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If you've ever printed something large on an FDM style 3D Printer then you're well aware of the limitations of the technology. Without a heated bed it becomes incredibly difficult to get large prints to stay down without warping.

What's a solution to this problem? A heated bed of course! But what if you already have a printer without a heated bed? There's no need to go out and buy a new one, if you have a Series 1 you can use the modular build platform to make your own heated bed! It's pretty easy and only requires some basic fabrication skills.

Note: You will be working with line level 110VAC current, make sure everything is properly grounded and you know what you're doing. 110VAC from the wall can kill you if you're not comfortable then find a friend and talk it through or consult an engineer.

Type A Machines has the best hacker's warranty in the business but if you blow up your machine because of a mistake you make while hacking they may not fix it for you.

PLEASE NOTE THIS IS NOT AN OFFICIAL TYPE A MACHINES COMPONENT AND THEY WILL NOT PROVIDE SUPPORT FOR IT. THIS IS DIY.

Step 1: What You Will Need:

The First step is to gather supplies:

You will need:

1 Series 1 3D Printer

1 AC out Solid State Relay

1 Thermister

1 13x13" Piece of glass

1 Silicone Heater

110VAC connectors male/female

14G wire for 110VAC

18-22G wire for thermister and 24VDC wiring

Crimping tools and Crimps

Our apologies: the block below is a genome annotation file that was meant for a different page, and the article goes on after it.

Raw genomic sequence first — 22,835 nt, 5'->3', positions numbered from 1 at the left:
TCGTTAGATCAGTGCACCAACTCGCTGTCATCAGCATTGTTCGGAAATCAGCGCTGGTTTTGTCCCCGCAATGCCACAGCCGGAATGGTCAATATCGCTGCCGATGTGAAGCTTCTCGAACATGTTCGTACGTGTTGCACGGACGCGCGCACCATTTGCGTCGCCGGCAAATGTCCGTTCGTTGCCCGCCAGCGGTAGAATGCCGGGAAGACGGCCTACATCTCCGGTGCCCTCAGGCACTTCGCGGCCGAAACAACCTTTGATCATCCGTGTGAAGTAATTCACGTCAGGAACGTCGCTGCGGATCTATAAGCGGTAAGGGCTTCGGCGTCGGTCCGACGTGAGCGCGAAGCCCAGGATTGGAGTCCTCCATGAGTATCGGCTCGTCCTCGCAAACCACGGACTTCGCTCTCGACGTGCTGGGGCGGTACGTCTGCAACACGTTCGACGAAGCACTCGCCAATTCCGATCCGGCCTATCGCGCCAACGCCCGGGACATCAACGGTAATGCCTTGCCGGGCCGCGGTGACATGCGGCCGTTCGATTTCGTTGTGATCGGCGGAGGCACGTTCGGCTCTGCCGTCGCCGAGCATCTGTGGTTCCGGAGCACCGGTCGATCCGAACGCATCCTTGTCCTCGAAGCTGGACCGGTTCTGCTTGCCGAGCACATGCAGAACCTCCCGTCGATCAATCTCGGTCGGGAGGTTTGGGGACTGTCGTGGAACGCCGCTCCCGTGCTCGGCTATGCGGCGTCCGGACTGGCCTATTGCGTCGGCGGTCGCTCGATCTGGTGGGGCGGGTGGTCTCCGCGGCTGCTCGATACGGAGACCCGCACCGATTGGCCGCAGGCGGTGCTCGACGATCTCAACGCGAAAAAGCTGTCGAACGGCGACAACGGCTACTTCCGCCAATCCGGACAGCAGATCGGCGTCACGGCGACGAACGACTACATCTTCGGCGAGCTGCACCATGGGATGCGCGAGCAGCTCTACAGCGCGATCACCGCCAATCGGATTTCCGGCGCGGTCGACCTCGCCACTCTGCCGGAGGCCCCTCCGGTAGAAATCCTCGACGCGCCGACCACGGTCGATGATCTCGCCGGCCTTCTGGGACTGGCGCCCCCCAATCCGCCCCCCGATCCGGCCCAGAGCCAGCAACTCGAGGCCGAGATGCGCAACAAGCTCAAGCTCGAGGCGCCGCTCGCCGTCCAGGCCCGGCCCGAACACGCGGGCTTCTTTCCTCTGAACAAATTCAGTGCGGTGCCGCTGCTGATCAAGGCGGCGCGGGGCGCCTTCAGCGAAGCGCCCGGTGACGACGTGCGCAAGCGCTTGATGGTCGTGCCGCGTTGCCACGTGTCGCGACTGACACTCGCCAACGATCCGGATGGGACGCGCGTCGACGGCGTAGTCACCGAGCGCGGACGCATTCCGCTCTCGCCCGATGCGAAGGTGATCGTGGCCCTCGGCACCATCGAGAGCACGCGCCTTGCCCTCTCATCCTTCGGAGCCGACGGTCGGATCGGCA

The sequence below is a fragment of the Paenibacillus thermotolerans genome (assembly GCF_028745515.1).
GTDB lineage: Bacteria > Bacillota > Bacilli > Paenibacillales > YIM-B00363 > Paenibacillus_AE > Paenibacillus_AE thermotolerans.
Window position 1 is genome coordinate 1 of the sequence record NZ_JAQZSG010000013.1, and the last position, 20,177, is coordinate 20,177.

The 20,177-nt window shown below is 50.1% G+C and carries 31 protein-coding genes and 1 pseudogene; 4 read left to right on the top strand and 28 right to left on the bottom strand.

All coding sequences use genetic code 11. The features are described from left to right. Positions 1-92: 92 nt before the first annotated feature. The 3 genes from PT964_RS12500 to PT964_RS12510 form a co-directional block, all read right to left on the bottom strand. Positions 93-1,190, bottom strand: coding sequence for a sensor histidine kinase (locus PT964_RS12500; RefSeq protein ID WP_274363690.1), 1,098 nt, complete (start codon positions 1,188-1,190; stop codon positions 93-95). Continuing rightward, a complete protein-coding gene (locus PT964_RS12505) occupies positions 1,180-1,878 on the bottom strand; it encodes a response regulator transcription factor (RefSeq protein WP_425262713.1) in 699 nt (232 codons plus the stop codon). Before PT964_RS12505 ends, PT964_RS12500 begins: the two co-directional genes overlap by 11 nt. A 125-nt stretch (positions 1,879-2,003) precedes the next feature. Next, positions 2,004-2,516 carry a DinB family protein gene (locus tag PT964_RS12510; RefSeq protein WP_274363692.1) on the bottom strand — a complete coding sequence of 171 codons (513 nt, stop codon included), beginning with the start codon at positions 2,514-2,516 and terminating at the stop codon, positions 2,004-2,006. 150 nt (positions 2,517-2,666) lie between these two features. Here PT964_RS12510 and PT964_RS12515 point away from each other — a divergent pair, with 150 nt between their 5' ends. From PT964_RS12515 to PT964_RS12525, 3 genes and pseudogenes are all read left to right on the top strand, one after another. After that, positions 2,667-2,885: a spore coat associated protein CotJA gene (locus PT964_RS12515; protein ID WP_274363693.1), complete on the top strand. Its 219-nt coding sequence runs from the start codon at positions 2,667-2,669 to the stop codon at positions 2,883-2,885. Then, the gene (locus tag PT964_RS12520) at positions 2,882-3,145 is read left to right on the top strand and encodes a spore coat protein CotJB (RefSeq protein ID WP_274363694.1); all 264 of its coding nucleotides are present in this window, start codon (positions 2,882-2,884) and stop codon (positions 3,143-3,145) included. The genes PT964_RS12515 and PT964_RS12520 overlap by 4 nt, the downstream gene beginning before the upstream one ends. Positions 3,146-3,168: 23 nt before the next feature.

note: If you do not have glass cutting tools then get this heater and this glass

Step 2: Planning and Schematic

Since the Rumba outputs 24VDC to run a heated bed we will use an SSR to control 110VAC to run the heated bed. The schematic is shown here with the SSR switching the Live line from the PSU. There is a thermister connected to the Rumba that will give temperature feedback and drive the system.

Step 3: Fabricating the Build Platform

The first step is to make a new platform for your Series 1, the system is modular so you can easily swap between a heated and non-heated platform depending on your needs. I've attached a dxf file of the modifications that need to be made

Grab a piece of 1/8" 6061 Aluminum or 304 Stainless. You will need a piece at lease 14x16", you will want to order a piece that is a bit bigger to make sure there is enough room for work holding.

The hardest part of this instructable is cutting the plate, if you have access to a waterjet then this is easy but if not you may need to make the platform out of wood. We used the waterjet cutter at Autodesk Pier 9. Techshop also has a waterjet that would work for this.

Secure your stock to the bed, set the toolpathing and run the jet. If you are making this at the Pier then I've attached an ORD all ready to go just load into Make and run the jet.

Step 4: Assembling the Platform and Build Plate